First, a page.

ENTRANCE INTO THE CAVE IS PROHIBITED. The area is open for hunting during prescribed seasons.

Directions: From I-80 take Exit 37. Travel north on County Route 513 toward Hibernia for 2.8 miles, turn right on Sunnyside Road. Parking area is 0.1 mile on left. For the trail to Beaver Pond and scenic overlook, continue north on CR 513 for another 1.8 miles. Turn right on Upper Hibernia Road. Proceed through the housing development into the woods and proceed 1.2 miles, turning right at "T" intersection. Parking area for Beaver Pond trail is immediately on the left. Parking for the overlook trail is on the right side of the road in another 0.2 mile.

Ownership: NJDEP, Division of Fish and Wildlife - 973-383-0918
Size: 3,745 acres
Closest Town: Hibernia

Amenities: parking, hiking, restrooms, Wildcat Ridge WMA map

Black River Wildlife Management Area

Description: The Black River is nestled in a valley of small farms and large suburban lots along the Black River. Black River WMA serves as a linear greenway, or travel corridor for wildlife. The meandering river and its extensive freshwater marsh next to upland forests and fields offer excellent habitat for an assortment of wildlife.

Diversity Tour Information: An abundance of breeding and feeding species awaits the curious visitor to both of the Black River Wildlife Management Area's viewing sites. The best seasons to visit the area are spring, summer or fall. However, don't let winter deter you. There are many species of wildlife that remain active year round in this part of New Jersey.

The long "edge habitat", the interface between land and water, of the Black River provides the only continuous wild vegetation remaining in this part of the region and thus is an important corridor for wildlife travel. In addition to cover, this corridor provides easy access to drinking water, protected sites for dens and nests and a sunny spot for berries and other fruit-producing shrubs to grow. The muddy banks are great places to look for the tracks of upland mammals and birds that visit the river throughout the day. Deer come to drink and at night, mink and raccoons come down to hunt for crayfish and turtle eggs. Belted kingfishers find high sandy banks in which to dig their nest, and river otters slide down the banks and dive for fish in the moving water.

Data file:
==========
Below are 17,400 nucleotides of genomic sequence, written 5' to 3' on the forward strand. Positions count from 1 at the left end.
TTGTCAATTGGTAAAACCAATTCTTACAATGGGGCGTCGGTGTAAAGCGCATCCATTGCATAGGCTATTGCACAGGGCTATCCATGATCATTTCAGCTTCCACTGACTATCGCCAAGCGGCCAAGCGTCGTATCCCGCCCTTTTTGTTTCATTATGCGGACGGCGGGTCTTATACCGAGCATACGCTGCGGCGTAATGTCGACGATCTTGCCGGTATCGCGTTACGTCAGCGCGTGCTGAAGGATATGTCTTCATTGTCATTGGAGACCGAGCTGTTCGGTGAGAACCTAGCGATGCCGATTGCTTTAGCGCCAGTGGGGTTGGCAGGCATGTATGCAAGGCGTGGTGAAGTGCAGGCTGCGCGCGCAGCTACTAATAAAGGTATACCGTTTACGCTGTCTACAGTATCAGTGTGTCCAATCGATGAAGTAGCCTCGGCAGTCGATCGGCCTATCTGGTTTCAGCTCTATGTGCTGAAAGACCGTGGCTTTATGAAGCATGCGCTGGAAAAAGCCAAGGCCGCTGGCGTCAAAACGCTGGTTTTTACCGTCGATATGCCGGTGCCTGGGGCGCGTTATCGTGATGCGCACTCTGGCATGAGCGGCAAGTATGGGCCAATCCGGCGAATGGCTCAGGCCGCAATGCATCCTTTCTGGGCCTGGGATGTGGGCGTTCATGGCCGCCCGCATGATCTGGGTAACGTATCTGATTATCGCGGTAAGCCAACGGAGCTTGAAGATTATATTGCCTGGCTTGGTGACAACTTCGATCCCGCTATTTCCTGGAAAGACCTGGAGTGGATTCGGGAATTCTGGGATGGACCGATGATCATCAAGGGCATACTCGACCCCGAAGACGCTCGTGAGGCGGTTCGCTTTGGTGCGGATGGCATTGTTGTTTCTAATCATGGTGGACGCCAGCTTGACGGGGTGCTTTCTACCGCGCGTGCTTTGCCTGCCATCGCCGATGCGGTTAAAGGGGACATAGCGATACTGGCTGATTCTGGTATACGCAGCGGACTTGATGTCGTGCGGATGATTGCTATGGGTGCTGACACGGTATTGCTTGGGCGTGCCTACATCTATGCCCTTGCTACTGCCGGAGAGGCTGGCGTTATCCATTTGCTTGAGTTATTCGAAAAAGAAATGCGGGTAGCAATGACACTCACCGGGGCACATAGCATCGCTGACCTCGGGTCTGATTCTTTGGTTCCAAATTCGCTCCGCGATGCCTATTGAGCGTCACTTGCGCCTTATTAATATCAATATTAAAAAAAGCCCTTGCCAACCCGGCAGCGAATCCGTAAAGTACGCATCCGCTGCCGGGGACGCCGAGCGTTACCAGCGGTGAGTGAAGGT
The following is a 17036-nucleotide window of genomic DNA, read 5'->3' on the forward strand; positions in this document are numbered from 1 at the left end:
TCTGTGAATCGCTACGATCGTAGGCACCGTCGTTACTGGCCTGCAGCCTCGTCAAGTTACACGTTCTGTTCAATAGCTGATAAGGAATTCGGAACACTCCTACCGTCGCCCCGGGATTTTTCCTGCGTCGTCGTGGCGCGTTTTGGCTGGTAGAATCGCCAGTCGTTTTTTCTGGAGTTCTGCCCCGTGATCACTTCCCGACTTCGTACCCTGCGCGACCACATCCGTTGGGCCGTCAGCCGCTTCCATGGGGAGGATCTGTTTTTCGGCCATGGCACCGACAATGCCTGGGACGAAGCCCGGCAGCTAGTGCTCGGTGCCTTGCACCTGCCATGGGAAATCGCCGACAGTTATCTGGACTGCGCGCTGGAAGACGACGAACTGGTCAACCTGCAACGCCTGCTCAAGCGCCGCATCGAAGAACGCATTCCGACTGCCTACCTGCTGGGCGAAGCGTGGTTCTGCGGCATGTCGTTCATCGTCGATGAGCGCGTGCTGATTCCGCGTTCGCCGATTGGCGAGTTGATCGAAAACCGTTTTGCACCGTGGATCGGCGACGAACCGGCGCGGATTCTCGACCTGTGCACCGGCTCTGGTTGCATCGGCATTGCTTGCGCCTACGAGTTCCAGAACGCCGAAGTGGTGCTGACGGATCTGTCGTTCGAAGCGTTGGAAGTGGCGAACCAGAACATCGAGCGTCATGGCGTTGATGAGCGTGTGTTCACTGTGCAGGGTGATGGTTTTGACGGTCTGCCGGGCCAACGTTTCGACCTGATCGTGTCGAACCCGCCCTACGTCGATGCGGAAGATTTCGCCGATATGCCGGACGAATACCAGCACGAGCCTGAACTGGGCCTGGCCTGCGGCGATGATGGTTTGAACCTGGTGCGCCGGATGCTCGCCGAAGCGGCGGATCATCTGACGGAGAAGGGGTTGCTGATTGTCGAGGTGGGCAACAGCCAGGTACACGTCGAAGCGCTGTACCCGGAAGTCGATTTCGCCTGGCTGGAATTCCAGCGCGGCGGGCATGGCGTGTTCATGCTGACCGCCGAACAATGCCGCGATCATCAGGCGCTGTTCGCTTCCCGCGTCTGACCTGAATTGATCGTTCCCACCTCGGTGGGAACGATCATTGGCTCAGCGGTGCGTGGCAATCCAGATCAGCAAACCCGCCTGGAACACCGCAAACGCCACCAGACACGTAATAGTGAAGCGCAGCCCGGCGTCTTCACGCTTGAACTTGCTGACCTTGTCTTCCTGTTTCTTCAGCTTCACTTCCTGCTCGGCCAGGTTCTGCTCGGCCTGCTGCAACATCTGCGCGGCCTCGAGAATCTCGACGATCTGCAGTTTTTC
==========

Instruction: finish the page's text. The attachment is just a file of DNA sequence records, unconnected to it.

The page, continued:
River otters are active year round especially from dawn to mid-morning and again in the evening. They swim with the top of their head and eyes out of the water, trailing a V-shaped wake behind them. Otters have a fast metabolism that burns food quickly so they must eat up to four times a day.

The Black River Valley forms a natural travelway for people as well as wildlife. The first settlers to northern New Jersey, as well as Revolutionary War troops, walked these pathways more than 200 years ago. Later, people and goods moved through this valley on horseback and by railroad. The old railroad bed has been converted to a foot trail, part of Patriot's Path. Hike this 3+ mile section, which parallels the Black River. This trail provides some of the best opportunities to view freshwater wetland and forested ecosystem wildlife and riparian habitat. Parking for the rail trail is at the Pleasant Hill Road parking area (see directions).